Florida is called “the sunshine state” for a reason. On average, Florida has over 230 days of beautiful, bright sunshine each year. That’s why Florida has laws specifically designed to regulate the amount of tinting you can put on your car. Many people want their car windows tinted in Florida because excessive sunlight can damage the car’s interior fabric and makes getting into the car a hot nightmare. The original laws in Florida were enacted over 30 years ago, in 1991. Here is a breakdown of the car tinting laws for 2023 in Florida.
About Visible Light
Florida laws regulate the amount of VLT (or Visible Light Transmission) your car windows must allow. Florida specifically regulates the amount of light allowed into windows in cars, SUVs and vans. Usually, VLTs are reported in percentages. The visible light law is used regularly in many states across the nation, not just Florida.
Tint Regulations for Sedans
According to Florida law, sedans are characterized as any car that has two axles and two to four car doors. Florida law for sedan window tinting says that only non-reflective tint is allowed on the front windshield of sedans. The tint must be above the AS-1 line, which represents the horizontal line five inches below the top of your windshield. The non-reflective tint is so that the reflection from the windshield does not blind drivers.
In sedans, the front side windows on the driver’s and passenger’s sides have to allow more than 28% of light in. Rear passenger windows must allow more than 15% of light in. The rear windshield also must have more than 15% of light in.
Tint Regulations for SUVs and Vans
SUVs and vans have the same tint regulations because, often, their windows are designed in the same way. Just like in cars, front windshield tinting must be above the AS-1 line. Also, like in sedans, the front driver’s and passenger’s window tint must permit 28% of light in. Both the back side windows and the rear windshield can be darker in SUVs and vans than they are in sedans. You can have darker tinted rear windows and windshields that allow more than 6% of light in.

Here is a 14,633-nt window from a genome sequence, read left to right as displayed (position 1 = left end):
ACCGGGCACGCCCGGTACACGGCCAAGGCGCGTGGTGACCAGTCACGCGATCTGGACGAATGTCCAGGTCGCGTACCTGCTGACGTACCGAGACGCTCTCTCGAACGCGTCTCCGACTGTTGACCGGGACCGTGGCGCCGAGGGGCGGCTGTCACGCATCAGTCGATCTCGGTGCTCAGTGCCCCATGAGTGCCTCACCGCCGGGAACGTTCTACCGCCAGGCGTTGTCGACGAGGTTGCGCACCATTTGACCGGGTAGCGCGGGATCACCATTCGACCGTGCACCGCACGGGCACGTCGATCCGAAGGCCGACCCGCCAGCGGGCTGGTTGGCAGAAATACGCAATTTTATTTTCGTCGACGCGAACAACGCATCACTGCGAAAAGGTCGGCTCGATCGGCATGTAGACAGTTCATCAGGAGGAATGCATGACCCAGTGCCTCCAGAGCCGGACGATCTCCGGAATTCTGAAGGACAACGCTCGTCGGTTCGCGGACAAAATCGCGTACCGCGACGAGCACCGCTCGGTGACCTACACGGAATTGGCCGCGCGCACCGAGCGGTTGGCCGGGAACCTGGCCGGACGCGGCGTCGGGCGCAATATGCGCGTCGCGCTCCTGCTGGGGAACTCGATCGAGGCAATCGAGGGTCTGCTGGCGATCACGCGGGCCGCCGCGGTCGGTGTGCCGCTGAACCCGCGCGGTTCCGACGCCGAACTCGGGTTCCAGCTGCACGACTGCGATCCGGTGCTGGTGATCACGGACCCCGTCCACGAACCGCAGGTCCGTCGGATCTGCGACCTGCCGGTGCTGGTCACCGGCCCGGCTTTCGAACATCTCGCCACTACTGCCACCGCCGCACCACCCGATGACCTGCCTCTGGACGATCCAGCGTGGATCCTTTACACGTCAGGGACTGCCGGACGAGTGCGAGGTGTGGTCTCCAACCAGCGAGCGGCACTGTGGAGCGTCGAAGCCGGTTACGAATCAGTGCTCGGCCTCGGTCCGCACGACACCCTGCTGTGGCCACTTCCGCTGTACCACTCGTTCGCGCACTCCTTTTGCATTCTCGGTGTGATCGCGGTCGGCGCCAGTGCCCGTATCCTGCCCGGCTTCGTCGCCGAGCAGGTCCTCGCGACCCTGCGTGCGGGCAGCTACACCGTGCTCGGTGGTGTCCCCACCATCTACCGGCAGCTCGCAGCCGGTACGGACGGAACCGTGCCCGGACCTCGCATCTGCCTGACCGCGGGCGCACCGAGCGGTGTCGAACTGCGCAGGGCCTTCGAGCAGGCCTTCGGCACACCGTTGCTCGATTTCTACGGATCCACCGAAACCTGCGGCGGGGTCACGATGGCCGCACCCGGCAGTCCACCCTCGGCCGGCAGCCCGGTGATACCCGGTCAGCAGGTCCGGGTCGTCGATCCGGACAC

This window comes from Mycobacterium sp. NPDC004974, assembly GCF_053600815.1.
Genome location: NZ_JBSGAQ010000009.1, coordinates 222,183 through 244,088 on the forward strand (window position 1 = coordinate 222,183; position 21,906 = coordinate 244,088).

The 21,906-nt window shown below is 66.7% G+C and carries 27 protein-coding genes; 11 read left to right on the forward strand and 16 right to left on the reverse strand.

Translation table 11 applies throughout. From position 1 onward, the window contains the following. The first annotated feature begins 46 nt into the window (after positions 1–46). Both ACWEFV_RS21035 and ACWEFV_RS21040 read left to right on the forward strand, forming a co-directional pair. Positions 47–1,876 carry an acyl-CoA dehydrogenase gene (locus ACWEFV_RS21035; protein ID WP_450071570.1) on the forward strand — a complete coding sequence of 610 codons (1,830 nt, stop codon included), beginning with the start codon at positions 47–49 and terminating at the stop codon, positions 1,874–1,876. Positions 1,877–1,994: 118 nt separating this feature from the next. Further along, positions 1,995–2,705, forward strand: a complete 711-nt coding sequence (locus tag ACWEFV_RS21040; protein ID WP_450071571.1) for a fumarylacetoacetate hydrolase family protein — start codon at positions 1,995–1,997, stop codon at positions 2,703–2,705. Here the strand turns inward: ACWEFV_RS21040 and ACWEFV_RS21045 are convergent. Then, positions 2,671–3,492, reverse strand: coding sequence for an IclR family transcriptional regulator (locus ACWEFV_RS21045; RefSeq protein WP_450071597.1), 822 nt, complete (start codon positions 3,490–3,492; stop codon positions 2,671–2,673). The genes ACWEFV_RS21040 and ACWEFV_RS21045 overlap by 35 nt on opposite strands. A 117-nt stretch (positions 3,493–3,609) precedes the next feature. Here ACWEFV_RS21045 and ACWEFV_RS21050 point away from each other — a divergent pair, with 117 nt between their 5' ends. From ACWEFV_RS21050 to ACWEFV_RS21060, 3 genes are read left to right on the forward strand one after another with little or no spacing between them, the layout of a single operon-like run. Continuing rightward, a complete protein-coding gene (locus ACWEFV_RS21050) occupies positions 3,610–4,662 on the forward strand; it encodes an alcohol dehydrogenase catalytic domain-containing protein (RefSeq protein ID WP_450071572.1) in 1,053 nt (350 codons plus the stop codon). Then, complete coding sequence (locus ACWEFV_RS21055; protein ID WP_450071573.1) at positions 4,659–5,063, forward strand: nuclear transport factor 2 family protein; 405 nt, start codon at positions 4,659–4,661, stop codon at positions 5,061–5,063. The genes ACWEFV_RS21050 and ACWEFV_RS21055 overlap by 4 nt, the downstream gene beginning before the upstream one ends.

What About Reflectivity?
Florida law specifically regulates the reflectivity you need to have on your car’s windows. Like the tint regulations, the reflectivity regulations are separated into sedan regulations and SUV and van regulations.
With regard to tint reflection for sedans, Florida law states that your front side windows cannot be more than 25% reflective. Back-side windows on sedans can’t be more than 35% reflective. Although the laws separate the types of cars, the Florida laws for reflectivity on vans and SUVs are the same as for sedans. Front-side windows must not be more than 25% reflective, and back windows must be less than 35% reflective.
What About Pickups?
Pickup trucks are a breed all their own. If you own a pickup truck, your front windows must permit 28% of all light in. Your rear windows must allow 15% of all light in, and your rear windshield must let at least 6% of all light in.
Other Tint Rules to Know
There are some other rules you need to know about if you have tint on your sedan, SUV, truck, or van. If you have rear tint, you must have dual side mirrors on your vehicle. Your tint cannot be multicolored because that’s against Florida law. All vehicles must use the same dark tint. Your vehicle must have a sticker on the driver’s side door jam that identifies a legal tint. There are special considerations for people who have a medical exemption, such as people with vision issues. If you have special considerations, you’ll want to check with your Department of Motor Vehicles about tinting for your vehicle.
When you are ready to get your residential home, business, or automobile windows tinted, you need to get in touch with Sol Control Customs and Tint. Sol Control Customs has been doing business in the Tampa and New Port Richey areas for nearly 30 years. We strive to make sure our customers are satisfied and impressed with all of our work as well as the professionalism of our employees. Why not contact us today to get an estimate on your next tinting job?